MIAMI BEACH, Fla. (AP) – Vice President Joe Biden pressed the White House’s agenda for a new labor bill Thursday before the nation’s largest union.

The AFL-CIO “brought me to the dance a long time ago. And it’s time we start dancing, man,” he told the group, one of his biggest supporters during the election.

Biden spoke warmly during the nearly hourlong speech in Miami Beach, addressing many members by name and offering support for the Employee Free Choice Act, which would give workers the option of unionizing by signing cards or petitions instead of holding secret ballot elections.

On Tuesday, President Barack Obama offered some of his most supportive comments for the Act since he took office, telling AFL-CIO members in a videotaped message that he will work to pass the bill.

Biden’s speech was the latest signal of the new administration’s pro-union tilt, including the appointment of Labor Secretary Hilda Solis, the daughter of union members. She was also in Miami this week drumming up support for the bill.

Before the inauguration, AFL-CIO President John Sweeney said he’d been to the White House only once in the past eight years. Now he visits at least once a week.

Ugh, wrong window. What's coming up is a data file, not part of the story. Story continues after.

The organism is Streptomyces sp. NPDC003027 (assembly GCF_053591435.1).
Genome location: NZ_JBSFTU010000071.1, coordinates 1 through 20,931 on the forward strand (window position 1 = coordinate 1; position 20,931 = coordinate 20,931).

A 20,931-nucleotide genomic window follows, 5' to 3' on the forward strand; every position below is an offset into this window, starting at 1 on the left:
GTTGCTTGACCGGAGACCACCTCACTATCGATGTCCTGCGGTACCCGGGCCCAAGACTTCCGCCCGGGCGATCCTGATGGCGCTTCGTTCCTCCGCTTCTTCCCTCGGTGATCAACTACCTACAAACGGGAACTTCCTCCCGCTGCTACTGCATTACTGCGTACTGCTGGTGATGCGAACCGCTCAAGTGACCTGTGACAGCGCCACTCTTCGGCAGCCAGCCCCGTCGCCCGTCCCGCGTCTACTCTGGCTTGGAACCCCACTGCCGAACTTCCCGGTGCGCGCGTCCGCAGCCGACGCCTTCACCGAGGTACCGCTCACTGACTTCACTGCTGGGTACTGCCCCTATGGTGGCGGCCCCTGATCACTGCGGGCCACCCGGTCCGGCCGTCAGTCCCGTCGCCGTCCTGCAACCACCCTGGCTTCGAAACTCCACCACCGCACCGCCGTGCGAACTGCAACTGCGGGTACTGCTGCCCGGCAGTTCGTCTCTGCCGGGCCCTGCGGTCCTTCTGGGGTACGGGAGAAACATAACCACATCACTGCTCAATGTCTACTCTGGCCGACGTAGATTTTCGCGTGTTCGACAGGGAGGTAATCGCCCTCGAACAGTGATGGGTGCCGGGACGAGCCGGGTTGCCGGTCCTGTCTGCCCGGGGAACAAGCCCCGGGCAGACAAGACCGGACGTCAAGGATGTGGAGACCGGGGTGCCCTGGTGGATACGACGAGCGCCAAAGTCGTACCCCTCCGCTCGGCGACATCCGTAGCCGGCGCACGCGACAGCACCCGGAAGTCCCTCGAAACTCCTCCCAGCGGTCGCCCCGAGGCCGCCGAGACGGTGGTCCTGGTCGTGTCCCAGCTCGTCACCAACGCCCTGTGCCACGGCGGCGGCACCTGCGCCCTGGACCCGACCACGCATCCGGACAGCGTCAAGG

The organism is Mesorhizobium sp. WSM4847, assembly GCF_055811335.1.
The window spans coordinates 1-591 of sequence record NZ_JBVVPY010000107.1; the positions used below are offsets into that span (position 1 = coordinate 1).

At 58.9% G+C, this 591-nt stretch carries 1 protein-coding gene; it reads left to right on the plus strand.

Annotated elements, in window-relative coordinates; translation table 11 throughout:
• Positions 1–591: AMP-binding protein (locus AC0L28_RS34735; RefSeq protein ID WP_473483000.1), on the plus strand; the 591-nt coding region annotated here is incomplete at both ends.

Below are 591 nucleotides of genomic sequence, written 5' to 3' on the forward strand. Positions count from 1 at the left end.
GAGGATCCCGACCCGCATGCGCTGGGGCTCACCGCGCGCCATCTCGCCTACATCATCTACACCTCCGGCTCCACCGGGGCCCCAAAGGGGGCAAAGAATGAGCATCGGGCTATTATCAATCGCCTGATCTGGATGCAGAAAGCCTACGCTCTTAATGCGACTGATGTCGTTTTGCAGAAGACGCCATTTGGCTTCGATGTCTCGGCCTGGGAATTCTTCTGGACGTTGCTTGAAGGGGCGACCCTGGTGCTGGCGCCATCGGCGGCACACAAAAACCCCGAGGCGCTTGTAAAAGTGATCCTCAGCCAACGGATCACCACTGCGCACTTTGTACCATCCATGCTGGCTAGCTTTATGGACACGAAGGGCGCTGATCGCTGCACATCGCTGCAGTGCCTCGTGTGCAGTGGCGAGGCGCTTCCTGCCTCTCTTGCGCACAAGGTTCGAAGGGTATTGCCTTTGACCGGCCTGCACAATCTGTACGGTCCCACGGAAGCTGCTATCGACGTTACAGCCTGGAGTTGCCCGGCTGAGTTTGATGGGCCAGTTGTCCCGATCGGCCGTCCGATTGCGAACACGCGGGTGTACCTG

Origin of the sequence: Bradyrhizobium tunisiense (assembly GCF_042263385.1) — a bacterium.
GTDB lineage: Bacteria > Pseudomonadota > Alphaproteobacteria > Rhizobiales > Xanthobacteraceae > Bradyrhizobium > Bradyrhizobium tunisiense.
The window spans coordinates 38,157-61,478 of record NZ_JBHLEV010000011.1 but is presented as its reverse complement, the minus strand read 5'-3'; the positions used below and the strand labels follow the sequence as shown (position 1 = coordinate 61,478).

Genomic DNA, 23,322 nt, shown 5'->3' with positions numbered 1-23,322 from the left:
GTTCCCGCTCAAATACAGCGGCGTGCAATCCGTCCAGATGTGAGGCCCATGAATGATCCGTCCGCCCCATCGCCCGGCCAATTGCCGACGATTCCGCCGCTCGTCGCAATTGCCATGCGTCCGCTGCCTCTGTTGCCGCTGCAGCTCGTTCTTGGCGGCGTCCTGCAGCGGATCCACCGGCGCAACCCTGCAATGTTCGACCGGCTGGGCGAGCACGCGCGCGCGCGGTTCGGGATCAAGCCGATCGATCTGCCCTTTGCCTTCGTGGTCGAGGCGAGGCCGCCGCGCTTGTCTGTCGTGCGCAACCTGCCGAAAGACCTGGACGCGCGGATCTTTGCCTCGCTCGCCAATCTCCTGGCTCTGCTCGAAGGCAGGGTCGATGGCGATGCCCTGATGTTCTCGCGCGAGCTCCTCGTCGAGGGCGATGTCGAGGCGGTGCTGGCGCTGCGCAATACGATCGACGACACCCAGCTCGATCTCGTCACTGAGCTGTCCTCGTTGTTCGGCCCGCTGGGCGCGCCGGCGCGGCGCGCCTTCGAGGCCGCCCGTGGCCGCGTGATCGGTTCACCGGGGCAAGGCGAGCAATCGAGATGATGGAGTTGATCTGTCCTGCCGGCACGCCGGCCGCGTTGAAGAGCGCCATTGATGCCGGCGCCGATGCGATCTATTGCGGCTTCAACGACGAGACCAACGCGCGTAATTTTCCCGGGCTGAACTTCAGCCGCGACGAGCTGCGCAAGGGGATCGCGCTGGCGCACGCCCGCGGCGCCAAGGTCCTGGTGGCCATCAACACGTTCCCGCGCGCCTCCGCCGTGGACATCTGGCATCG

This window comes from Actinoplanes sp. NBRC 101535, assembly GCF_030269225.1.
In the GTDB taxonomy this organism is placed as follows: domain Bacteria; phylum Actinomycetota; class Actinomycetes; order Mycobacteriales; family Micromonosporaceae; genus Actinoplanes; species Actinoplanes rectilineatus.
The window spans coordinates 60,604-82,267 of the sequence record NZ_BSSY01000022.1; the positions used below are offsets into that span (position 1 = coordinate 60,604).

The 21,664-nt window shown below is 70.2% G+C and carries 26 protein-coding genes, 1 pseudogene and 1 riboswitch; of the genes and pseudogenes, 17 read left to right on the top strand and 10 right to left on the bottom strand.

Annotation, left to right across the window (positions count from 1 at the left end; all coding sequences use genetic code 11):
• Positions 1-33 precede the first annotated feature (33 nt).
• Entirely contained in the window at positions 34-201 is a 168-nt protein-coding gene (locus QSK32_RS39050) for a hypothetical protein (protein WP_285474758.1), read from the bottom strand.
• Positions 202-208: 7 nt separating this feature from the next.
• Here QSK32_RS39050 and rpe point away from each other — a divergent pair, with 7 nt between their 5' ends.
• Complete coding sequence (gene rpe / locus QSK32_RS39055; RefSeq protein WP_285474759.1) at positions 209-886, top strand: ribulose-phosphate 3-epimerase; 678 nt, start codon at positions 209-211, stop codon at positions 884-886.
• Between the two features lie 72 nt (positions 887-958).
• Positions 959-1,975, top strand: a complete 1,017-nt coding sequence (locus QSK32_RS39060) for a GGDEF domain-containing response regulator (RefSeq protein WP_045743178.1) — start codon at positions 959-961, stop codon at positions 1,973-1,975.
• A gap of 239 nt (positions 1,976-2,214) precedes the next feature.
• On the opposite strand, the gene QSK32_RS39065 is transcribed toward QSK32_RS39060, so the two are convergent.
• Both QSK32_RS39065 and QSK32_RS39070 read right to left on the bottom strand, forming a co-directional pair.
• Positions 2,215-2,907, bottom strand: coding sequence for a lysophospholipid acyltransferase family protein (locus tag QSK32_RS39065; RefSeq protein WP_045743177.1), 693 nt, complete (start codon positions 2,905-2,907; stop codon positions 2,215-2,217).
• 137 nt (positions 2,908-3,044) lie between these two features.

“He gave a strong statement of support for workers, their wages … collective bargaining and the Employee Free Choice Ace,” Sweeney said.

Biden echoed the Obama administration’s platform during the campaign saying they were committed to raising the standard of living for the middle class, the spine of the economy.

“For too long the middle class has been dealt out. I’m here to tell you in this administration it is dealt in. It is the first card on the table,” he said.

Obama’s first bill was the Lilly Ledbetter Fair Pay Act, an equal-pay bill that is popular with labor and women’s groups. It’s expected to make it easier for workers to sue for decades-old discrimination.

Labor officials say the Employee Free Choice Act could rebuild dwindling membership; one in eight workers today is a member of a union, down from about one in five 25 years ago.

Business groups vehemently oppose the legislation and claim passage will put many of their members out of business.

AP-ES-03-05-09 1824EST

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